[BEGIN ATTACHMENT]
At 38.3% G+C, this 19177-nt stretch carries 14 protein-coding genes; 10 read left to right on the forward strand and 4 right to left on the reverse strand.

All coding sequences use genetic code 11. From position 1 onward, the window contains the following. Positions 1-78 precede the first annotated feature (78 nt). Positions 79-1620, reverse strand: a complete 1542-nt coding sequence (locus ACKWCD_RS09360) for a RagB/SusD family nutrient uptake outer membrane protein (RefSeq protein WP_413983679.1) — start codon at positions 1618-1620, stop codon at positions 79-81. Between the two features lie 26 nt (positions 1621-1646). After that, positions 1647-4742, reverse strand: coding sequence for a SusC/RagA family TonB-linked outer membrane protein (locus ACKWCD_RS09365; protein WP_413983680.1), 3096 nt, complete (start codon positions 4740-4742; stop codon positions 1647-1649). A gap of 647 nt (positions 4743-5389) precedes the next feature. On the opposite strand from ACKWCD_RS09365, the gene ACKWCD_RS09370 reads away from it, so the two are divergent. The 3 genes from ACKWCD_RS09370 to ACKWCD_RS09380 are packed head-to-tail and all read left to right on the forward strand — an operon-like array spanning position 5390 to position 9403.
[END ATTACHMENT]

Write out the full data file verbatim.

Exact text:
At 38.3% G+C, this 19177-nt stretch carries 14 protein-coding genes; 10 read left to right on the forward strand and 4 right to left on the reverse strand.

All coding sequences use genetic code 11. From position 1 onward, the window contains the following. Positions 1-78 precede the first annotated feature (78 nt). Positions 79-1620, reverse strand: a complete 1542-nt coding sequence (locus ACKWCD_RS09360) for a RagB/SusD family nutrient uptake outer membrane protein (RefSeq protein WP_413983679.1) — start codon at positions 1618-1620, stop codon at positions 79-81. Between the two features lie 26 nt (positions 1621-1646). After that, positions 1647-4742, reverse strand: coding sequence for a SusC/RagA family TonB-linked outer membrane protein (locus ACKWCD_RS09365; protein WP_413983680.1), 3096 nt, complete (start codon positions 4740-4742; stop codon positions 1647-1649). A gap of 647 nt (positions 4743-5389) precedes the next feature. On the opposite strand from ACKWCD_RS09365, the gene ACKWCD_RS09370 reads away from it, so the two are divergent. The 3 genes from ACKWCD_RS09370 to ACKWCD_RS09380 are packed head-to-tail and all read left to right on the forward strand — an operon-like array spanning position 5390 to position 9403.